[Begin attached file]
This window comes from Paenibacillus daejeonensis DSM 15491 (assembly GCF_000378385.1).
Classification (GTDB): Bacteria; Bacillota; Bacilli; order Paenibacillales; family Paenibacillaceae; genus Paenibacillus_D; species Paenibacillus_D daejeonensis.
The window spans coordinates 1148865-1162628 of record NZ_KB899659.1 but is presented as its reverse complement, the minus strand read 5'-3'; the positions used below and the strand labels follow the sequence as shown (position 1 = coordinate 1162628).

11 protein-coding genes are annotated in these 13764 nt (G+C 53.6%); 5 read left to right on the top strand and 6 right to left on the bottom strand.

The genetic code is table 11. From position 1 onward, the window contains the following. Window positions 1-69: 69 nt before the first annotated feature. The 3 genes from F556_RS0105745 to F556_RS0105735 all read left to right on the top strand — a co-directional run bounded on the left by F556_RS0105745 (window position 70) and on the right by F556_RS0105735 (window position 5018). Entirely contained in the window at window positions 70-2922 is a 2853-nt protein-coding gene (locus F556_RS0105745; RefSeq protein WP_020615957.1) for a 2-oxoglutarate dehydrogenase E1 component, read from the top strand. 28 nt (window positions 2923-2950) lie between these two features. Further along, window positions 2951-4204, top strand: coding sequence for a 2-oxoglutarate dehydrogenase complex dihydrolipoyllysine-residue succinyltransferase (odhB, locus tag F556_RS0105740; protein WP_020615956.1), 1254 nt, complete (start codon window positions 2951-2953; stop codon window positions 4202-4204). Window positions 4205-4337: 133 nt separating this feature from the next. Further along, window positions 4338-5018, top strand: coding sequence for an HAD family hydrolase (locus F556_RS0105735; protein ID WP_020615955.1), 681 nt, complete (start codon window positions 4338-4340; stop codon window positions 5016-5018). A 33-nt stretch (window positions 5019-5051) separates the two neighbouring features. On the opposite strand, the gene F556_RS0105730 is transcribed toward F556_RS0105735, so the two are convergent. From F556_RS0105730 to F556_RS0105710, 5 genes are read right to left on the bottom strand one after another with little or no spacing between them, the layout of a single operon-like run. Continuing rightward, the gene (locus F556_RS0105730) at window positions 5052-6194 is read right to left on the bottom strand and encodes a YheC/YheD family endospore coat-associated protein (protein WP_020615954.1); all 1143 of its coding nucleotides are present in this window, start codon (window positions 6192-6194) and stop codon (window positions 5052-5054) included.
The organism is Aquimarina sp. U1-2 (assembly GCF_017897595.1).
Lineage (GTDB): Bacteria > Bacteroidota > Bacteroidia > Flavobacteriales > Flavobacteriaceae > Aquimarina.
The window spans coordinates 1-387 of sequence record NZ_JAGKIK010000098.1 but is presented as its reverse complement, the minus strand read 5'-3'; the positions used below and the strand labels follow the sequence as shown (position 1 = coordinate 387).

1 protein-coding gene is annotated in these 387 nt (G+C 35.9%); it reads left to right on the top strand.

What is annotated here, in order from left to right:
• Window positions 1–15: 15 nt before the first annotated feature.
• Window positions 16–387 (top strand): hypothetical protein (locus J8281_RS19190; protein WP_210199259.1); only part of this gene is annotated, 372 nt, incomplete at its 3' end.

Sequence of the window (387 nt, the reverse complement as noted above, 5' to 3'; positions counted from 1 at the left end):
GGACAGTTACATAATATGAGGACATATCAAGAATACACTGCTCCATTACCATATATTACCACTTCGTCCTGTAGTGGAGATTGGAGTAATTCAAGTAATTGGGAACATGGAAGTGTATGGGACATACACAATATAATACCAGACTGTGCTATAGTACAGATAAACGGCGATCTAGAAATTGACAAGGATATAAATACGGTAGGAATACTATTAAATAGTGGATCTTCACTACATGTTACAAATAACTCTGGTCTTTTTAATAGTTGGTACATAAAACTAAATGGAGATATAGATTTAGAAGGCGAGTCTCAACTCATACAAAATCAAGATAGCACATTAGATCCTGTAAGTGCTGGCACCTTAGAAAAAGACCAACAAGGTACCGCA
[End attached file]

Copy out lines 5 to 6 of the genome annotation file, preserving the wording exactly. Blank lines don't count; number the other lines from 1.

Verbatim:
The genetic code is table 11. From position 1 onward, the window contains the following. Window positions 1-69: 69 nt before the first annotated feature. The 3 genes from F556_RS0105745 to F556_RS0105735 all read left to right on the top strand — a co-directional run bounded on the left by F556_RS0105745 (window position 70) and on the right by F556_RS0105735 (window position 5018). Entirely contained in the window at window positions 70-2922 is a 2853-nt protein-coding gene (locus F556_RS0105745; RefSeq protein WP_020615957.1) for a 2-oxoglutarate dehydrogenase E1 component, read from the top strand. 28 nt (window positions 2923-2950) lie between these two features. Further along, window positions 2951-4204, top strand: coding sequence for a 2-oxoglutarate dehydrogenase complex dihydrolipoyllysine-residue succinyltransferase (odhB, locus tag F556_RS0105740; protein WP_020615956.1), 1254 nt, complete (start codon window positions 2951-2953; stop codon window positions 4202-4204). Window positions 4205-4337: 133 nt separating this feature from the next. Further along, window positions 4338-5018, top strand: coding sequence for an HAD family hydrolase (locus F556_RS0105735; protein ID WP_020615955.1), 681 nt, complete (start codon window positions 4338-4340; stop codon window positions 5016-5018). A 33-nt stretch (window positions 5019-5051) separates the two neighbouring features. On the opposite strand, the gene F556_RS0105730 is transcribed toward F556_RS0105735, so the two are convergent. From F556_RS0105730 to F556_RS0105710, 5 genes are read right to left on the bottom strand one after another with little or no spacing between them, the layout of a single operon-like run. Continuing rightward, the gene (locus F556_RS0105730) at window positions 5052-6194 is read right to left on the bottom strand and encodes a YheC/YheD family endospore coat-associated protein (protein WP_020615954.1); all 1143 of its coding nucleotides are present in this window, start codon (window positions 6192-6194) and stop codon (window positions 5052-5054) included.
The organism is Aquimarina sp. U1-2 (assembly GCF_017897595.1).